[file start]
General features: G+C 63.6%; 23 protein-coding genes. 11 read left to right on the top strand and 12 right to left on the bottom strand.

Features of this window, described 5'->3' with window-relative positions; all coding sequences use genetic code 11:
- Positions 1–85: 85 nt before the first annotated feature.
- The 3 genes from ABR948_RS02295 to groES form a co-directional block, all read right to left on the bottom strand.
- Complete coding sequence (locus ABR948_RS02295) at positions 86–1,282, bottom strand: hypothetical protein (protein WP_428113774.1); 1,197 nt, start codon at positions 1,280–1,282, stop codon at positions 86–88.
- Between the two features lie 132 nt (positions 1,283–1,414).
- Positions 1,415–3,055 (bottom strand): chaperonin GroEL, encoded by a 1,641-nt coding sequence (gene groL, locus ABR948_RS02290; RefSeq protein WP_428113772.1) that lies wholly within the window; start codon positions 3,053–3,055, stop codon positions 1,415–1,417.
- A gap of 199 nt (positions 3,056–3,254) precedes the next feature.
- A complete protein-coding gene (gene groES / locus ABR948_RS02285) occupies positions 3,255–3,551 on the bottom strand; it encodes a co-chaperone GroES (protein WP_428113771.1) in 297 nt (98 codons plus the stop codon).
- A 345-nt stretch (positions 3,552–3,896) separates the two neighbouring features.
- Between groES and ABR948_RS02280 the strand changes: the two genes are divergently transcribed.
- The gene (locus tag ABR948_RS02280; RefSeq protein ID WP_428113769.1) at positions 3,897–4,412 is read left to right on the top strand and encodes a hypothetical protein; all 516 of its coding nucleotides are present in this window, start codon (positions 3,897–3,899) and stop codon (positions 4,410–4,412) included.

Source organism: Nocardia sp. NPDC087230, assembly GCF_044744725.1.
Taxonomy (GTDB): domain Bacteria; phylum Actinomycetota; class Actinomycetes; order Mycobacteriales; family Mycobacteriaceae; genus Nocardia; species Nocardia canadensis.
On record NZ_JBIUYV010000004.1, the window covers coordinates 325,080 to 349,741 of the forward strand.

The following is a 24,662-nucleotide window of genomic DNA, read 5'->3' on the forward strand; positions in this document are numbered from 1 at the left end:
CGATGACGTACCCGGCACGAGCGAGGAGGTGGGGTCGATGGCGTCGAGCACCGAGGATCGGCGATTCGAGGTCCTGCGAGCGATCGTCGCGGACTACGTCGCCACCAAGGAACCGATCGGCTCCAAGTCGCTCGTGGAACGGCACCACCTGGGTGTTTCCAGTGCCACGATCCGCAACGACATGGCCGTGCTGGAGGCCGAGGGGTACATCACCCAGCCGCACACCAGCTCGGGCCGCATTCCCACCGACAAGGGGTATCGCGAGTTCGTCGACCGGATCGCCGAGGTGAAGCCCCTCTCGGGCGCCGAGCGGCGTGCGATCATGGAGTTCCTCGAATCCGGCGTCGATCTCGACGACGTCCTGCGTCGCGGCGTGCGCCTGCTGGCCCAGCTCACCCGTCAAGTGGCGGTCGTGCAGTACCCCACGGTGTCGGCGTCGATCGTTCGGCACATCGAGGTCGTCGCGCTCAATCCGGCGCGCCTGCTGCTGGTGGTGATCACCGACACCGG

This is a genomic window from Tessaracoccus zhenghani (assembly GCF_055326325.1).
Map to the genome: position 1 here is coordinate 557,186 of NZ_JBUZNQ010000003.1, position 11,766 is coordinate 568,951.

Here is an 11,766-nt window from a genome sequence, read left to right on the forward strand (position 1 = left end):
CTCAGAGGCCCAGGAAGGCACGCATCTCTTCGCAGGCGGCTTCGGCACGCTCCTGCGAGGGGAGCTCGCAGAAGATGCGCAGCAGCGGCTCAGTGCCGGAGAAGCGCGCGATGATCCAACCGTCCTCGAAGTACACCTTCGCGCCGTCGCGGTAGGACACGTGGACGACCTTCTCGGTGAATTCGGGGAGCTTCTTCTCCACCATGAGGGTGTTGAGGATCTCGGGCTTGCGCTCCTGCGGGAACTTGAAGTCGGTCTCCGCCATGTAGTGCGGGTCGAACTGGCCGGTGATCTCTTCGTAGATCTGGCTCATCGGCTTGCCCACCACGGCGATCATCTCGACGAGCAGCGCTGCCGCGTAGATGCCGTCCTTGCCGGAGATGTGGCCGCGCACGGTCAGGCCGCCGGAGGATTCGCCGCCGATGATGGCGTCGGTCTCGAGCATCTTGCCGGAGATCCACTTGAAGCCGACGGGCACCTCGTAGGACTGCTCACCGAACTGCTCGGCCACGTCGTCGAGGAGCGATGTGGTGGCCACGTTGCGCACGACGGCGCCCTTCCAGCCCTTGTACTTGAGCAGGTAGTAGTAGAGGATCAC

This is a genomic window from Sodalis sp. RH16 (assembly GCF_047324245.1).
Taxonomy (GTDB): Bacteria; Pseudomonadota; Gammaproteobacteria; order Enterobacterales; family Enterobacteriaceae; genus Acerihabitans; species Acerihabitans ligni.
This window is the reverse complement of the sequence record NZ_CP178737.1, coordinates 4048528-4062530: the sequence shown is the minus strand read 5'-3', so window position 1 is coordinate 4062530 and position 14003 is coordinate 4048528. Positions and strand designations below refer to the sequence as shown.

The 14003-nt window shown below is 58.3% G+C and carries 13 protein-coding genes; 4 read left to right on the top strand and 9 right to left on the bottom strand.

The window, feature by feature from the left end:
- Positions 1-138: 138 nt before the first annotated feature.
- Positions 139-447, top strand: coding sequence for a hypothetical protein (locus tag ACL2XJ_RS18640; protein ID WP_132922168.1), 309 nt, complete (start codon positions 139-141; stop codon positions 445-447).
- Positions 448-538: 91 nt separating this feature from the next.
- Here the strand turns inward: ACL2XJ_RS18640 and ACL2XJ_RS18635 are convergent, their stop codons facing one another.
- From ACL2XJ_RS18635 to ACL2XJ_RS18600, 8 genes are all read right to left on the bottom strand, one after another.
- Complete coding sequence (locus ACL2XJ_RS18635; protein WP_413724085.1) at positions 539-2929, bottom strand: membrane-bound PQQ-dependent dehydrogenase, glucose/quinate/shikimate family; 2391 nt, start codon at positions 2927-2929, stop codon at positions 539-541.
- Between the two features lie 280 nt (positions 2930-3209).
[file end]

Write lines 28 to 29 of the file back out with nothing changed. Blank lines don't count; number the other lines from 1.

- Positions 139-447, top strand: coding sequence for a hypothetical protein (locus tag ACL2XJ_RS18640; protein ID WP_132922168.1), 309 nt, complete (start codon positions 139-141; stop codon positions 445-447).
- Positions 448-538: 91 nt separating this feature from the next.